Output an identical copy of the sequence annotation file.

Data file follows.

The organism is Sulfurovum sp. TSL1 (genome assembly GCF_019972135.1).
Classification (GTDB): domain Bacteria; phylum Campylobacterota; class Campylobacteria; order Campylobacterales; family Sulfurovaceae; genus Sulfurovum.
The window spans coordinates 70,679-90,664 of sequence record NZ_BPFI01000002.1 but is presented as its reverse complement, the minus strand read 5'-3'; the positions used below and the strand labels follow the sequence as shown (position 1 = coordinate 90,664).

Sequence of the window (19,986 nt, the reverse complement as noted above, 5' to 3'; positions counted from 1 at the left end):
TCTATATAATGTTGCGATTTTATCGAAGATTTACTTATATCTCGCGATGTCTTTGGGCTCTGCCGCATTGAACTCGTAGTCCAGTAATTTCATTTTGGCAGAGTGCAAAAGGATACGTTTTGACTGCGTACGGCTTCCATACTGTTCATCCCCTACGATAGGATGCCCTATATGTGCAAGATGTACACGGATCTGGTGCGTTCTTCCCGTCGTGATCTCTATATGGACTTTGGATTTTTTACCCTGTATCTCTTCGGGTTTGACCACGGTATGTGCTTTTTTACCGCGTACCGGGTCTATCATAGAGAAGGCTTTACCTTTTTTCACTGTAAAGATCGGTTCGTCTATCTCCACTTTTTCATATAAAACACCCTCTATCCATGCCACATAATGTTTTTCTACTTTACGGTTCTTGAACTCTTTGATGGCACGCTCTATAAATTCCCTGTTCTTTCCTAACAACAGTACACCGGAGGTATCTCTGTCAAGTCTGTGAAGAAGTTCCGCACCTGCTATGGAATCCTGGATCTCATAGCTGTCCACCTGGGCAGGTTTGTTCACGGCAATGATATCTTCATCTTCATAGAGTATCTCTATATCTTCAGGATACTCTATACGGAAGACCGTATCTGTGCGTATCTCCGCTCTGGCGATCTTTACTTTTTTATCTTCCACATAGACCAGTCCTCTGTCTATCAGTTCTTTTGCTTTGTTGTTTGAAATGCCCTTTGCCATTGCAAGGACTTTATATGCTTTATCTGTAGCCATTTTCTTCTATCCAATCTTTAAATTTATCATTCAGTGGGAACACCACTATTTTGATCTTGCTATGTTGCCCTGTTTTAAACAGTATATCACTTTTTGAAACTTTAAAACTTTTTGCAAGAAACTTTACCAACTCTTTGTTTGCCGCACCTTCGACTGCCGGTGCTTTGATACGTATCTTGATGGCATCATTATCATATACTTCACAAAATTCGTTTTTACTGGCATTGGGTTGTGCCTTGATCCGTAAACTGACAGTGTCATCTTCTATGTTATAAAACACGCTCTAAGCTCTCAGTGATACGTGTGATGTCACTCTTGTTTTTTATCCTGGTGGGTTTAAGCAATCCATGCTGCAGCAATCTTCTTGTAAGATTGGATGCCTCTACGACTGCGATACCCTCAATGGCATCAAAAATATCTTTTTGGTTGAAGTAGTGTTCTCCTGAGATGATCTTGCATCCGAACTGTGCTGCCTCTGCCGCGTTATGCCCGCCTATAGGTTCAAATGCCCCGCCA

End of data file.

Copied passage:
The organism is Sulfurovum sp. TSL1 (genome assembly GCF_019972135.1).
Classification (GTDB): domain Bacteria; phylum Campylobacterota; class Campylobacteria; order Campylobacterales; family Sulfurovaceae; genus Sulfurovum.
The window spans coordinates 70,679-90,664 of sequence record NZ_BPFI01000002.1 but is presented as its reverse complement, the minus strand read 5'-3'; the positions used below and the strand labels follow the sequence as shown (position 1 = coordinate 90,664).

Sequence of the window (19,986 nt, the reverse complement as noted above, 5' to 3'; positions counted from 1 at the left end):
TCTATATAATGTTGCGATTTTATCGAAGATTTACTTATATCTCGCGATGTCTTTGGGCTCTGCCGCATTGAACTCGTAGTCCAGTAATTTCATTTTGGCAGAGTGCAAAAGGATACGTTTTGACTGCGTACGGCTTCCATACTGTTCATCCCCTACGATAGGATGCCCTATATGTGCAAGATGTACACGGATCTGGTGCGTTCTTCCCGTCGTGATCTCTATATGGACTTTGGATTTTTTACCCTGTATCTCTTCGGGTTTGACCACGGTATGTGCTTTTTTACCGCGTACCGGGTCTATCATAGAGAAGGCTTTACCTTTTTTCACTGTAAAGATCGGTTCGTCTATCTCCACTTTTTCATATAAAACACCCTCTATCCATGCCACATAATGTTTTTCTACTTTACGGTTCTTGAACTCTTTGATGGCACGCTCTATAAATTCCCTGTTCTTTCCTAACAACAGTACACCGGAGGTATCTCTGTCAAGTCTGTGAAGAAGTTCCGCACCTGCTATGGAATCCTGGATCTCATAGCTGTCCACCTGGGCAGGTTTGTTCACGGCAATGATATCTTCATCTTCATAGAGTATCTCTATATCTTCAGGATACTCTATACGGAAGACCGTATCTGTGCGTATCTCCGCTCTGGCGATCTTTACTTTTTTATCTTCCACATAGACCAGTCCTCTGTCTATCAGTTCTTTTGCTTTGTTGTTTGAAATGCCCTTTGCCATTGCAAGGACTTTATATGCTTTATCTGTAGCCATTTTCTTCTATCCAATCTTTAAATTTATCATTCAGTGGGAACACCACTATTTTGATCTTGCTATGTTGCCCTGTTTTAAACAGTATATCACTTTTTGAAACTTTAAAACTTTTTGCAAGAAACTTTACCAACTCTTTGTTTGCCGCACCTTCGACTGCCGGTGCTTTGATACGTATCTTGATGGCATCATTATCATATACTTCACAAAATTCGTTTTTACTGGCATTGGGTTGTGCCTTGATCCGTAAACTGACAGTGTCATCTTCTATGTTATAAAACACGCTCTAAGCTCTCAGTGATACGTGTGATGTCACTCTTGTTTTTTATCCTGGTGGGTTTAAGCAATCCATGCTGCAGCAATCTTCTTGTAAGATTGGATGCCTCTACGACTGCGATACCCTCAATGGCATCAAAAATATCTTTTTGGTTGAAGTAGTGTTCTCCTGAGATGATCTTGCATCCGAACTGTGCTGCCTCTGCCGCGTTATGCCCGCCTATAGGTTCAAATGCCCCGCCA